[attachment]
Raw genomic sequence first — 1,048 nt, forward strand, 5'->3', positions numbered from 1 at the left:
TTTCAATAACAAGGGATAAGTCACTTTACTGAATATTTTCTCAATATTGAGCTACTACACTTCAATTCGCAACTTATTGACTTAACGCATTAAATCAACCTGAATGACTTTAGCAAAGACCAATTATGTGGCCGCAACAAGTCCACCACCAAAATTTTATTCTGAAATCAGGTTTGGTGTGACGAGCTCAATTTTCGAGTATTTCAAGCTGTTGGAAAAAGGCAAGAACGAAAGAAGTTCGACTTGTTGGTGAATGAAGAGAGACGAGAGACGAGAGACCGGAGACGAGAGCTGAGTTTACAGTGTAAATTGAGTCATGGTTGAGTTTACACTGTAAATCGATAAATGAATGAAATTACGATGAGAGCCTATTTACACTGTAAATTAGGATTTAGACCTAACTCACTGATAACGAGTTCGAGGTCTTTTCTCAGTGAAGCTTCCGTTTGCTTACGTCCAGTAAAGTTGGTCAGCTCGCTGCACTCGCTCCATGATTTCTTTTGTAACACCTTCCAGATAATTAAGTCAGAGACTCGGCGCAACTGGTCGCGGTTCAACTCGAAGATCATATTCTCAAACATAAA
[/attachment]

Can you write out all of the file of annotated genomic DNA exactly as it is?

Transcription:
Raw genomic sequence first — 1,048 nt, forward strand, 5'->3', positions numbered from 1 at the left:
TTTCAATAACAAGGGATAAGTCACTTTACTGAATATTTTCTCAATATTGAGCTACTACACTTCAATTCGCAACTTATTGACTTAACGCATTAAATCAACCTGAATGACTTTAGCAAAGACCAATTATGTGGCCGCAACAAGTCCACCACCAAAATTTTATTCTGAAATCAGGTTTGGTGTGACGAGCTCAATTTTCGAGTATTTCAAGCTGTTGGAAAAAGGCAAGAACGAAAGAAGTTCGACTTGTTGGTGAATGAAGAGAGACGAGAGACGAGAGACCGGAGACGAGAGCTGAGTTTACAGTGTAAATTGAGTCATGGTTGAGTTTACACTGTAAATCGATAAATGAATGAAATTACGATGAGAGCCTATTTACACTGTAAATTAGGATTTAGACCTAACTCACTGATAACGAGTTCGAGGTCTTTTCTCAGTGAAGCTTCCGTTTGCTTACGTCCAGTAAAGTTGGTCAGCTCGCTGCACTCGCTCCATGATTTCTTTTGTAACACCTTCCAGATAATTAAGTCAGAGACTCGGCGCAACTGGTCGCGGTTCAACTCGAAGATCATATTCTCAAACATAAA